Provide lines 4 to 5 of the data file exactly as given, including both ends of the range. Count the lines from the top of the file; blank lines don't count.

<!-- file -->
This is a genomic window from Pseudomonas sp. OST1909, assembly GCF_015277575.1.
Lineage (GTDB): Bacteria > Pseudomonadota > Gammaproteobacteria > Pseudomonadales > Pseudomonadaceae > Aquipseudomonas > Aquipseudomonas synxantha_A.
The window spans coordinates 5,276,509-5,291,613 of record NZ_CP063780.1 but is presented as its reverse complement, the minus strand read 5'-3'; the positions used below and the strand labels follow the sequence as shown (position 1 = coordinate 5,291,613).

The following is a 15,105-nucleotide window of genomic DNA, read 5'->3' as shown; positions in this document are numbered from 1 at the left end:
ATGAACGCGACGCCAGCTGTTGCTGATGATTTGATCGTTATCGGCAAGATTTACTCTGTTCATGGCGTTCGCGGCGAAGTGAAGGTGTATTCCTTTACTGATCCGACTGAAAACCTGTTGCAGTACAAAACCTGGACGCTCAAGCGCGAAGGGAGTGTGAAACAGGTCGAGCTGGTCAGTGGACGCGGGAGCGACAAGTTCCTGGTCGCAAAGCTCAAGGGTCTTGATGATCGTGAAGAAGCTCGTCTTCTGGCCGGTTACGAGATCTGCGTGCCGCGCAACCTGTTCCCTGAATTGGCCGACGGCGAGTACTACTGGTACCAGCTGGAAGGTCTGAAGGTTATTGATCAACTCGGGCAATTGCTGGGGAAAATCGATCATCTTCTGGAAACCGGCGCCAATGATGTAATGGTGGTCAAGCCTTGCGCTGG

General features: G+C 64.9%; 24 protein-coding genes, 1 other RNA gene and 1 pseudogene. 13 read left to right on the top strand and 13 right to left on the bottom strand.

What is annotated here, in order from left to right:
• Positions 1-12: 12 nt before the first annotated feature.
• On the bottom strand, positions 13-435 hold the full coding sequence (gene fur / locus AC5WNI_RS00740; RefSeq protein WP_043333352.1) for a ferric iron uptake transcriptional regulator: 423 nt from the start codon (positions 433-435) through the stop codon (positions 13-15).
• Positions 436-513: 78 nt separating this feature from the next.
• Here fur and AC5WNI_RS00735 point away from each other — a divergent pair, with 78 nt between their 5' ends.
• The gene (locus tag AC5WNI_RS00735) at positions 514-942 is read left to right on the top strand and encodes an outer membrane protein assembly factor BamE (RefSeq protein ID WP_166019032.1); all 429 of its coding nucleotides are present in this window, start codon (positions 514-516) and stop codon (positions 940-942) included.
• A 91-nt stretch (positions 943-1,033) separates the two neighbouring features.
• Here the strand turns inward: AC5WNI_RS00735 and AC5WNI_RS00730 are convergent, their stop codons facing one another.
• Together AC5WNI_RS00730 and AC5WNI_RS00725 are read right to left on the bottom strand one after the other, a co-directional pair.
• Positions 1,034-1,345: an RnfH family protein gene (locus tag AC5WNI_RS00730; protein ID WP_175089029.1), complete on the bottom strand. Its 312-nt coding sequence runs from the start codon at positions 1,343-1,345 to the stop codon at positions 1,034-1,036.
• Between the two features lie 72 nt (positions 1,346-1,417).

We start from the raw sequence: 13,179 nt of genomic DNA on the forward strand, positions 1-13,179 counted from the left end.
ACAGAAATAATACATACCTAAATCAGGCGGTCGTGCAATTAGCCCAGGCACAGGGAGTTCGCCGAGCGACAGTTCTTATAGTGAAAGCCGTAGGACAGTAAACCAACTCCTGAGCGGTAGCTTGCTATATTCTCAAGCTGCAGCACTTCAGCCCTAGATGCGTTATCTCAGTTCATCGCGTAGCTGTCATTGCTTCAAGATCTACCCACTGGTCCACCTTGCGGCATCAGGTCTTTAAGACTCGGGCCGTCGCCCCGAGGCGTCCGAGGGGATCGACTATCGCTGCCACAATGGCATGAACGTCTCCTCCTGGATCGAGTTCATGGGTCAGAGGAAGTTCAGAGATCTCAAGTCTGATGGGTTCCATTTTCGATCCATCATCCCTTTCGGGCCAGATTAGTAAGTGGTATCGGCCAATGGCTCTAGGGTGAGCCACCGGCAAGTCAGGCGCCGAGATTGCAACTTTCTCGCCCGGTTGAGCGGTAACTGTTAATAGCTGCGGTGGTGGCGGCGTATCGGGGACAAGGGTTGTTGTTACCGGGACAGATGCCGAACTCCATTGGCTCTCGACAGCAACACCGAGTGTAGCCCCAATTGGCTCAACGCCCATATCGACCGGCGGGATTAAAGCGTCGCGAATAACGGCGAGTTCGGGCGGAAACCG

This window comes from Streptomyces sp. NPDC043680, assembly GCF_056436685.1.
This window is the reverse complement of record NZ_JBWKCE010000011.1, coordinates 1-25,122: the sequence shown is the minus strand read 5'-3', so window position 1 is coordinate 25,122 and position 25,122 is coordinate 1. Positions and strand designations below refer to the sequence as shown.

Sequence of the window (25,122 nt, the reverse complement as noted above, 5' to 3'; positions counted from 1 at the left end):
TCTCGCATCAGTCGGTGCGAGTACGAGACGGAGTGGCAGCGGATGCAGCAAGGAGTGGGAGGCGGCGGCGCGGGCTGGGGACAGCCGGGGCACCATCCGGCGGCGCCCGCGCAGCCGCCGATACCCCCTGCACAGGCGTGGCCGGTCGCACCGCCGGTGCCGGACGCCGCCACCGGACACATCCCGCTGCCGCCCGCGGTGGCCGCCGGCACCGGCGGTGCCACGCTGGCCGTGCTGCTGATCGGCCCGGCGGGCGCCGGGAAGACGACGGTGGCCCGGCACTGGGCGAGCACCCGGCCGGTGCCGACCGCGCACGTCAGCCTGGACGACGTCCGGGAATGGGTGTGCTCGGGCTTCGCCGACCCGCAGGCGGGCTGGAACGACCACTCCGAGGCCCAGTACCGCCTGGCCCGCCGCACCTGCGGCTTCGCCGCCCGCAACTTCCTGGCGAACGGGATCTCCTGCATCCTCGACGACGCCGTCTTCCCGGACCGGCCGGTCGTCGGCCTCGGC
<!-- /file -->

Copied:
The following is a 15,105-nucleotide window of genomic DNA, read 5'->3' as shown; positions in this document are numbered from 1 at the left end:
ATGAACGCGACGCCAGCTGTTGCTGATGATTTGATCGTTATCGGCAAGATTTACTCTGTTCATGGCGTTCGCGGCGAAGTGAAGGTGTATTCCTTTACTGATCCGACTGAAAACCTGTTGCAGTACAAAACCTGGACGCTCAAGCGCGAAGGGAGTGTGAAACAGGTCGAGCTGGTCAGTGGACGCGGGAGCGACAAGTTCCTGGTCGCAAAGCTCAAGGGTCTTGATGATCGTGAAGAAGCTCGTCTTCTGGCCGGTTACGAGATCTGCGTGCCGCGCAACCTGTTCCCTGAATTGGCCGACGGCGAGTACTACTGGTACCAGCTGGAAGGTCTGAAGGTTATTGATCAACTCGGGCAATTGCTGGGGAAAATCGATCATCTTCTGGAAACCGGCGCCAATGATGTAATGGTGGTCAAGCCTTGCGCTGG